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Texas Triumph: The Julia Ideson Building

The restoration and renovation of the historical Julia Ideson Building in Houston, TX.
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Julia Ideson Building, Houston, TX

Gensler, Houston, TX; Barry Moore, FAIA, senior associate and lead architect

In 2006, Bill White, mayor of Houston, TX, was dismayed that the historic 1926 Julia Ideson Building was underutilized as the home of the Houston Metropolitan Research Center's (HMRC) collection of valuable archives, which was frequented mostly by researchers. He contacted Phoebe Tudor, former architectural historian for the New Orleans Historic District Landmark Commission, who later founded and led a committee that was tasked to raise $32 million in the midst of a recession to restore and renovate the Ideson. The committee selected the architectural firm Gensler of Houston, TX, not only to restore the building but also to construct an archival wing and outdoor reading garden.

Julia Ideson, the city's first professional librarian, had spearheaded a project to construct a new library to replace the smaller Carnegie Library. She, the library board of trustees and the building committee hired Ralph Adams Cram as well as local architects William Ward Watkin and Louis Glover. Cram, a Boston architect notable for Gothic Revival architecture, designed the building in the Spanish Renaissance style. The stucco and brick façade features cast-iron light fixtures, carved stone columns and pilasters, balconies, arched windows with cherub-relief surrounds and on the main elevation, a roof balustrade sculpted in a floral motif and a dramatic two-story arched pediment over the entryway. Unfortunately, the Great Depression interfered with his plans to include a south wing and outdoor reading room.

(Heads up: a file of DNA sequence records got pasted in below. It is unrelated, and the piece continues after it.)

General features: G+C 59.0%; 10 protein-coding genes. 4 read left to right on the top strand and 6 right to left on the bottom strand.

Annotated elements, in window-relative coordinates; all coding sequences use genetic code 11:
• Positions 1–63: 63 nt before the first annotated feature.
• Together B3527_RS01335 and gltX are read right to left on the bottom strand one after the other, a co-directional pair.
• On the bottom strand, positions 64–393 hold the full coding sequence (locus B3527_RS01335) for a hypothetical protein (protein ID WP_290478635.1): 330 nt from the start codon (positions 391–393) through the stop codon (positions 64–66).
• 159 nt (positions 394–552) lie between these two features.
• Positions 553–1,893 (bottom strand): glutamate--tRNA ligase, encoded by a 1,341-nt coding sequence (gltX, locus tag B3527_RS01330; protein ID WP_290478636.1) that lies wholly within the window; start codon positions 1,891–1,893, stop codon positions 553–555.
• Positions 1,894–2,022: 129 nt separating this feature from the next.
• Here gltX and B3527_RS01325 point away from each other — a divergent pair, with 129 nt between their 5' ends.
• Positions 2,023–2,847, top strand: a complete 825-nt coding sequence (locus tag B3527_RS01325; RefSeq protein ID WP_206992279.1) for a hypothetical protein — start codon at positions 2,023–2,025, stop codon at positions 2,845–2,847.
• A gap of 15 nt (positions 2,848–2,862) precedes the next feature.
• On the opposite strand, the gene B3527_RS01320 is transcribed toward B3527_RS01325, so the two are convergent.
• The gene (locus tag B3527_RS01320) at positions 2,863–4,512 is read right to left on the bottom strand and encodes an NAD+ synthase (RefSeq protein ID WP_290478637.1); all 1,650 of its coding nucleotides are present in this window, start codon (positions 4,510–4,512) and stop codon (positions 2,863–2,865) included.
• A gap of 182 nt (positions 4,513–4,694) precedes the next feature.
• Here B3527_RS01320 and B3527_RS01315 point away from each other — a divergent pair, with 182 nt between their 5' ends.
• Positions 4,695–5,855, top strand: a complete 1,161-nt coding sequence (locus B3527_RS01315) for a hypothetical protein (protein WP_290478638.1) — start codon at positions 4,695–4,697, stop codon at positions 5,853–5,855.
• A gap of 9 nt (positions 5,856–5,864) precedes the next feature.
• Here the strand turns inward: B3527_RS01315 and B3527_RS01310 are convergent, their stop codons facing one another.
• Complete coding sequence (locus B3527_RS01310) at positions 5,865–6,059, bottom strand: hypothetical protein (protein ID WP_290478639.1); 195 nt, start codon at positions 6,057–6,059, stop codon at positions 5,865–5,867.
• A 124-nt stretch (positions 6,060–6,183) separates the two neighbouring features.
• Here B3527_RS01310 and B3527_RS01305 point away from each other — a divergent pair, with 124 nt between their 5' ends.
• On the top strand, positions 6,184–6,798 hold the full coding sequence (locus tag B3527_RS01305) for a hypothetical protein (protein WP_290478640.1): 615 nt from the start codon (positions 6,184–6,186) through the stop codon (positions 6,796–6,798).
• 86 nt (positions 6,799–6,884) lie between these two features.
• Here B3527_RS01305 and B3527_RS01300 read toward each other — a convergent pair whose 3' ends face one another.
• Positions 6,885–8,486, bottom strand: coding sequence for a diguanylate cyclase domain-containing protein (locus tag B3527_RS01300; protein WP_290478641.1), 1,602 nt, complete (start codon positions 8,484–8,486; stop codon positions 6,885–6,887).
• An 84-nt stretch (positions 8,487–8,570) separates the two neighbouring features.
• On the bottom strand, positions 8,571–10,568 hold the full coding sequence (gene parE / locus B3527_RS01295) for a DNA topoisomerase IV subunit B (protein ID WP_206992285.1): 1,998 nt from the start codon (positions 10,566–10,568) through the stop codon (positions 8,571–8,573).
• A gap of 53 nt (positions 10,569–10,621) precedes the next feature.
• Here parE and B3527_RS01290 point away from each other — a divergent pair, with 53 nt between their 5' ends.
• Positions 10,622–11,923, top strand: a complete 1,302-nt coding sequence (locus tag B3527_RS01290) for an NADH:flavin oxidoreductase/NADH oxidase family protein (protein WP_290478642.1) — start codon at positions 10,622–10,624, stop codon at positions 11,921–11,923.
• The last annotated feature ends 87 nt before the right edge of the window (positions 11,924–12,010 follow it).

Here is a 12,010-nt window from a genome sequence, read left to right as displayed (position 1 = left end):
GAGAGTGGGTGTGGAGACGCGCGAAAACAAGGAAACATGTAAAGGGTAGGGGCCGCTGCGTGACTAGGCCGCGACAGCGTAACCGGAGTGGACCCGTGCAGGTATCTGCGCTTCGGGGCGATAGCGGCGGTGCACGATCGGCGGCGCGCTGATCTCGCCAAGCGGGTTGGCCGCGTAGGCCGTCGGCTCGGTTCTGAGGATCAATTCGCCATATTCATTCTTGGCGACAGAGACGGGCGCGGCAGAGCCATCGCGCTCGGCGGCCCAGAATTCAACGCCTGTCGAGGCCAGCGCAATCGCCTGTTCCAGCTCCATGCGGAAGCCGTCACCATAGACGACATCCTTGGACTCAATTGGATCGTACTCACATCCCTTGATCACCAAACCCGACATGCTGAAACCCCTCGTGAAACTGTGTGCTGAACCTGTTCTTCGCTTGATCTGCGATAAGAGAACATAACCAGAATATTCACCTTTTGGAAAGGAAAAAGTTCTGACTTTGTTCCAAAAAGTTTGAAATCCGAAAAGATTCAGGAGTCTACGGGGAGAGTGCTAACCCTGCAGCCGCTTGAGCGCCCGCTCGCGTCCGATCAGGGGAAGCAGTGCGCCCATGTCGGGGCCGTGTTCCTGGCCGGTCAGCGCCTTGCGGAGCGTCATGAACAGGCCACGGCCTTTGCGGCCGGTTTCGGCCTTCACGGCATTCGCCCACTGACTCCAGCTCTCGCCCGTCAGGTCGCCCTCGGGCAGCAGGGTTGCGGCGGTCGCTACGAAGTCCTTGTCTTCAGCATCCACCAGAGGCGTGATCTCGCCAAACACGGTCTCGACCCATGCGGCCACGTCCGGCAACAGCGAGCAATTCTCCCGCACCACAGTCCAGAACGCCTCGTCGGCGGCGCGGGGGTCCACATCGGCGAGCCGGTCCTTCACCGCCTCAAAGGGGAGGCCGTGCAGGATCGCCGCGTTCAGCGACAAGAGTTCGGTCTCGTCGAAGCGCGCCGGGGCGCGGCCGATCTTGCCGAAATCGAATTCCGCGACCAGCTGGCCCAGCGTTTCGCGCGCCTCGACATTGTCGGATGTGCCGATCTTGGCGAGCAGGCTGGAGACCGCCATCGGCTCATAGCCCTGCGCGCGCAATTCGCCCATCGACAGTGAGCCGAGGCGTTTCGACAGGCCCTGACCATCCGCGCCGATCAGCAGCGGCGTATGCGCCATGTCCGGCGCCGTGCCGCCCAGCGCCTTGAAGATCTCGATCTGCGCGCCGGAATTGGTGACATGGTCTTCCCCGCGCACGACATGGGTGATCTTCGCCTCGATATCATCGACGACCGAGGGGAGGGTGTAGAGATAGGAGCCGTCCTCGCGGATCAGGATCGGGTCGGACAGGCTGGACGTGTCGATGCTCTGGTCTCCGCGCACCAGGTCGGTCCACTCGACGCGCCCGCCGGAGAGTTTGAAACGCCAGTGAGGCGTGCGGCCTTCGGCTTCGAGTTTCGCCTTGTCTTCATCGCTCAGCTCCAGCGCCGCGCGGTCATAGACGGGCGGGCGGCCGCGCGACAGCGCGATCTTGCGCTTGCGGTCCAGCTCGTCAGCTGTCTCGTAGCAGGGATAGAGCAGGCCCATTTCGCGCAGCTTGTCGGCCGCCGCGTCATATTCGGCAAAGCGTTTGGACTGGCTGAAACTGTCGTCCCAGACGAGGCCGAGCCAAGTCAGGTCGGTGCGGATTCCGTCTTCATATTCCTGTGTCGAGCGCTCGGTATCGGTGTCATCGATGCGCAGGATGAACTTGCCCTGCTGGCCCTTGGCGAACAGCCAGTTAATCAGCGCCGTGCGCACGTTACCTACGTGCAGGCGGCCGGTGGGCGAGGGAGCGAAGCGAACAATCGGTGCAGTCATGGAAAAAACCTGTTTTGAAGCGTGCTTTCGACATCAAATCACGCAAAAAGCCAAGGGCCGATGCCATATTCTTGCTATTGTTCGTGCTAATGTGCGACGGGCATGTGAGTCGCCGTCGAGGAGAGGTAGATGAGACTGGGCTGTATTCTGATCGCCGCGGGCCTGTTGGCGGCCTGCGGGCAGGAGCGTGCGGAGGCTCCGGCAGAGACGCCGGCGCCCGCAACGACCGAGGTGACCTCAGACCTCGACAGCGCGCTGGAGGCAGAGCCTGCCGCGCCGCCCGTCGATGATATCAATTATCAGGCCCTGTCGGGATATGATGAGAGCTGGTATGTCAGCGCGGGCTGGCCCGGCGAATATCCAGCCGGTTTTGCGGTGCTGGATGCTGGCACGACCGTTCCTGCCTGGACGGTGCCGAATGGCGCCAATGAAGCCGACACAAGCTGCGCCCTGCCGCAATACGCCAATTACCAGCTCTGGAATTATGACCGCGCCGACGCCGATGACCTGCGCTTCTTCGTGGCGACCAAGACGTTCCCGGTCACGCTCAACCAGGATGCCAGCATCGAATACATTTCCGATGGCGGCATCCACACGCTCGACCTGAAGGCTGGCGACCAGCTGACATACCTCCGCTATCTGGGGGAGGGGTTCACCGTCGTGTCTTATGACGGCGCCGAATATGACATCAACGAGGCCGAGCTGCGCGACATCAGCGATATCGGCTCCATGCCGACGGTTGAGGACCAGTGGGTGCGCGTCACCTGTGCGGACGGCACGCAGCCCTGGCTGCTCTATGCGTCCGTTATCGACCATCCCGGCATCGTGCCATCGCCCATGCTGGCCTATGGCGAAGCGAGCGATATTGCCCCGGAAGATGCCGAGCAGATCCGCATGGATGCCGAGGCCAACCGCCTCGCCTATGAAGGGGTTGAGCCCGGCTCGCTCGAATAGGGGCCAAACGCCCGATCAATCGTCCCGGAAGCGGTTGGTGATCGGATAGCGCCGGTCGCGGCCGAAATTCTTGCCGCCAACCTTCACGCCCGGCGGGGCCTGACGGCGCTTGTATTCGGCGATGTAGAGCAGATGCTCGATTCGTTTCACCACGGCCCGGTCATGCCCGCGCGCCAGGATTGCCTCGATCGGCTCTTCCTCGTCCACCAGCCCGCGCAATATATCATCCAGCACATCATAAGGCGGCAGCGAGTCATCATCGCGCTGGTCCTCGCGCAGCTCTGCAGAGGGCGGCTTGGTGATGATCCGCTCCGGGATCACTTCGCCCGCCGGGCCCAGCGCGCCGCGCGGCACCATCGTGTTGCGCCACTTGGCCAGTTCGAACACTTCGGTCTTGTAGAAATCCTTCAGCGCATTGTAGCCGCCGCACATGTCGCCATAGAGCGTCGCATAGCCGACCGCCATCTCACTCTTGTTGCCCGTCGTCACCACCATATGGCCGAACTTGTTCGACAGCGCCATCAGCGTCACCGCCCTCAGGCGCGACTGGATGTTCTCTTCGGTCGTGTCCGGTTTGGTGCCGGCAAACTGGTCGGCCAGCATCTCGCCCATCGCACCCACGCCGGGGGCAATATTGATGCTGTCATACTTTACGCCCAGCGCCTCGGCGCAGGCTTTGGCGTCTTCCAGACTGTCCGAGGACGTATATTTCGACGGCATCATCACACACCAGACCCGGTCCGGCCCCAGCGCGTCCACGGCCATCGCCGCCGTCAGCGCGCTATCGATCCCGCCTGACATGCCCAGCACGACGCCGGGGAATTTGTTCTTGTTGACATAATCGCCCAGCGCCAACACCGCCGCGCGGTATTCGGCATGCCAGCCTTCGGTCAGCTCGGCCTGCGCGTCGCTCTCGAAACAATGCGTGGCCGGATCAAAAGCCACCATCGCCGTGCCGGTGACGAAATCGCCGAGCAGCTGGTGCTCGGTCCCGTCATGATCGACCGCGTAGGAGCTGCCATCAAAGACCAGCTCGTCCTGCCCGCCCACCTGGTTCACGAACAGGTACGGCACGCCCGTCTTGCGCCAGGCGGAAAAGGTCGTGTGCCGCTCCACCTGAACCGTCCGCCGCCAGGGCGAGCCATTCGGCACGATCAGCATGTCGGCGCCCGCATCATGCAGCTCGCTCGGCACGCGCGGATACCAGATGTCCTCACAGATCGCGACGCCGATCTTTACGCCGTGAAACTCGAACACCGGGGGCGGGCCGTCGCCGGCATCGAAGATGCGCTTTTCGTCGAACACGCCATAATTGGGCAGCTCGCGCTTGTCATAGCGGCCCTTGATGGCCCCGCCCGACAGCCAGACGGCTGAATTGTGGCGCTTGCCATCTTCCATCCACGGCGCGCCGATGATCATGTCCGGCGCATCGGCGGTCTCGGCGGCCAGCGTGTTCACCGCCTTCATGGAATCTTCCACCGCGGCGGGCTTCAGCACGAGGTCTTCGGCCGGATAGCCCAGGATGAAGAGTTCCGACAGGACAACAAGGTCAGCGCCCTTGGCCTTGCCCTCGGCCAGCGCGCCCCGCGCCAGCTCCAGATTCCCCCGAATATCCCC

In 1976, after half a century, Houstonians once again outgrew their central library. Now named after Ideson and designated an historic landmark by the National Register of Historic Places, the building was haphazardly repurposed as archival storage for HMRC even though the mechanical systems couldn't adequately dehumidify the interiors – vital to preserving paper.

Three decades later, Cram's architectural plans were once again studied for the first phase of the project including the construction of a three-story, 21,500-sq.ft. archival wing, which extends out from the south façade, as well as an adjacent loggia and garden. "The Spanish Renaissance style was a good choice of Cram's," says lead architect Barry Moore. "It relates to Texas being Spanish territory in the 17th and 18th centuries and Spain has a similar warm, tropical climate. The stylistic choice lent itself to a building with excellent cross-ventilation – a necessity before air-conditioning. The elevations on the addition look like close 'first cousins' of the Cram design, with slightly less traditional detailing and solid panels instead of windows on the upper floors where the archives are located. The floor plans were adapted to meet the needs of the HMRC."